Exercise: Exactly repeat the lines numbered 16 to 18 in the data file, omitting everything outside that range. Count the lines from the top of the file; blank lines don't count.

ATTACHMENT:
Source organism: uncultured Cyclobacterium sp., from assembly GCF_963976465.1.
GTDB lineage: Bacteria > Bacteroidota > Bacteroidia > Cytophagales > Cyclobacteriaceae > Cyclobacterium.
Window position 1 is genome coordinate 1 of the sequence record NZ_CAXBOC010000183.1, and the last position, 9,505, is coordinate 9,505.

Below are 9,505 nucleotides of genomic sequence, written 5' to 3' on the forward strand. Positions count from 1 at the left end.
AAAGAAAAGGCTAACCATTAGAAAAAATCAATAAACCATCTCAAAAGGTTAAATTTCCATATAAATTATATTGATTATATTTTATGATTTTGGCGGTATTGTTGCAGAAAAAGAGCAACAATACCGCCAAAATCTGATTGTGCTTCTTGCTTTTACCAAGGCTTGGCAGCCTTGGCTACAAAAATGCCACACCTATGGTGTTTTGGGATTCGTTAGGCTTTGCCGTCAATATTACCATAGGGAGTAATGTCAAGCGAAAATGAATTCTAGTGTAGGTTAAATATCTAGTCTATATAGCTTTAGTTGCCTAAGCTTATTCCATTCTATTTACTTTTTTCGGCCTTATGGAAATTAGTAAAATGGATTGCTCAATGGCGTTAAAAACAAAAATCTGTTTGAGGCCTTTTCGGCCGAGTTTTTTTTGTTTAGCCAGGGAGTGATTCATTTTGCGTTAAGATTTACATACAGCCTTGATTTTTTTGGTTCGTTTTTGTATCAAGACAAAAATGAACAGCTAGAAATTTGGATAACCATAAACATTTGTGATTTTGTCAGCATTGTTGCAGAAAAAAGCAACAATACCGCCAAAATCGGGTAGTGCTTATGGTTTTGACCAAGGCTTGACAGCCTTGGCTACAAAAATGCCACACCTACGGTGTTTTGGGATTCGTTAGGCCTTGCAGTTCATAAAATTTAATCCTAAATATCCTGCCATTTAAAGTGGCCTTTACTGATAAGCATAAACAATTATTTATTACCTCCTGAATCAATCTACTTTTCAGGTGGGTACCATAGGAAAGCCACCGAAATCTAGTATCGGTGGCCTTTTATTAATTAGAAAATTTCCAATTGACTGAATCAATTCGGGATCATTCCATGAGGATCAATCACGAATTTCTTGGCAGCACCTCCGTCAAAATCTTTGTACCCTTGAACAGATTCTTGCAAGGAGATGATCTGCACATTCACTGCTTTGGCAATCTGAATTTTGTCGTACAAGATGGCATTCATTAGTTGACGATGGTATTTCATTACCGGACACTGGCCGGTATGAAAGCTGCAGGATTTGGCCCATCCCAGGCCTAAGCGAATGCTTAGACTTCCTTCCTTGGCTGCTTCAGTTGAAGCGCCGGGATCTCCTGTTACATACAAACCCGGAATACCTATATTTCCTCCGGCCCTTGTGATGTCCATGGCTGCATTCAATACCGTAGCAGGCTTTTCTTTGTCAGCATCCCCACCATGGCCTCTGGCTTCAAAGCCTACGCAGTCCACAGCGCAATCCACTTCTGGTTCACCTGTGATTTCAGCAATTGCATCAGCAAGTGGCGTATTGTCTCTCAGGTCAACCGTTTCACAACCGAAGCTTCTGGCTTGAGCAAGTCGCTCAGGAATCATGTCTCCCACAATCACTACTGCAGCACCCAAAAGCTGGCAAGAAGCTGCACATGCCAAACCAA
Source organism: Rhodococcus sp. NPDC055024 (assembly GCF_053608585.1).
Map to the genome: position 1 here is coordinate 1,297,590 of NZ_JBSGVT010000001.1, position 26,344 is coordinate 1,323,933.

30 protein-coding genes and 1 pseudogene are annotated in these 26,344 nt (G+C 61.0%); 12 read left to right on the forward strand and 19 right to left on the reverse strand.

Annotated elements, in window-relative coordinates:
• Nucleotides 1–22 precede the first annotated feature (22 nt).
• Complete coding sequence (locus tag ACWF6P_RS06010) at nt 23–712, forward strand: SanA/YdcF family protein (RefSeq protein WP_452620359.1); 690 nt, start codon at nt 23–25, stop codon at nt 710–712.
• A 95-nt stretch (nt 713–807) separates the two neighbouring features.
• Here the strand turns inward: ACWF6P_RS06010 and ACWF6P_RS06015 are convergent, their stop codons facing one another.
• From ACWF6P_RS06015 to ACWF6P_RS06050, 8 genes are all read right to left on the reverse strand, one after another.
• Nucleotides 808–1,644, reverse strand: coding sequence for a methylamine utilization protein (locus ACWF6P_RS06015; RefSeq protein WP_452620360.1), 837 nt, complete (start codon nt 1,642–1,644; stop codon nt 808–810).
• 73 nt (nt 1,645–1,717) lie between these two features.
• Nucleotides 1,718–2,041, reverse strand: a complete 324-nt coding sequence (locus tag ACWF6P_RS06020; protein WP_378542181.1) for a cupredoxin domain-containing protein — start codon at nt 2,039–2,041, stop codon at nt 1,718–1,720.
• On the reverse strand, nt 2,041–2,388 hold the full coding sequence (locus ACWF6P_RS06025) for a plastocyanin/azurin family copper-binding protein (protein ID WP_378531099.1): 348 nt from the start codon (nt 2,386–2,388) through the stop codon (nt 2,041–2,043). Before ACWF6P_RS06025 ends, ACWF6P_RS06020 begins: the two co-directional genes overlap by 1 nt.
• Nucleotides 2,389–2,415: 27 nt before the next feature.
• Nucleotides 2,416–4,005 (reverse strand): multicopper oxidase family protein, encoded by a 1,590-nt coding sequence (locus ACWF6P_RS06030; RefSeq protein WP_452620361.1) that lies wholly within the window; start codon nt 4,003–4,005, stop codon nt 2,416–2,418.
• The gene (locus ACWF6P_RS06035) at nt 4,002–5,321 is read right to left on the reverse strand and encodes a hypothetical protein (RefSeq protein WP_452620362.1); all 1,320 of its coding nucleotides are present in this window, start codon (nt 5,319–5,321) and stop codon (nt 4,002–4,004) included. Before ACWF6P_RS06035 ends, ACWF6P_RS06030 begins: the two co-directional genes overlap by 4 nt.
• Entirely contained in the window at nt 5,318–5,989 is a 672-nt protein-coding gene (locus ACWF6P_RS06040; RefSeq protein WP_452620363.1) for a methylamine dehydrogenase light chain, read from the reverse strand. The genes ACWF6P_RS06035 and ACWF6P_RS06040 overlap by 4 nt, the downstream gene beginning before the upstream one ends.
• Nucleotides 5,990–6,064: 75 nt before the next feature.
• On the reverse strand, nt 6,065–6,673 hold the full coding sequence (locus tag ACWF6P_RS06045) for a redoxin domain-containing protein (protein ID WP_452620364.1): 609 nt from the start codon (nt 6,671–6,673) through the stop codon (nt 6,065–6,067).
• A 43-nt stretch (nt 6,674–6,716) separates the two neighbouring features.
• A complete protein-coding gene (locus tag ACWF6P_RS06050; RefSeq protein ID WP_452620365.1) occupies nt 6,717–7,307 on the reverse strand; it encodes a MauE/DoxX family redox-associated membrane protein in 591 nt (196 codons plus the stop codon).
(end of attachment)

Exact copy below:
• 73 nt (nt 1,645–1,717) lie between these two features.
• Nucleotides 1,718–2,041, reverse strand: a complete 324-nt coding sequence (locus tag ACWF6P_RS06020; protein WP_378542181.1) for a cupredoxin domain-containing protein — start codon at nt 2,039–2,041, stop codon at nt 1,718–1,720.
• On the reverse strand, nt 2,041–2,388 hold the full coding sequence (locus ACWF6P_RS06025) for a plastocyanin/azurin family copper-binding protein (protein ID WP_378531099.1): 348 nt from the start codon (nt 2,386–2,388) through the stop codon (nt 2,041–2,043). Before ACWF6P_RS06025 ends, ACWF6P_RS06020 begins: the two co-directional genes overlap by 1 nt.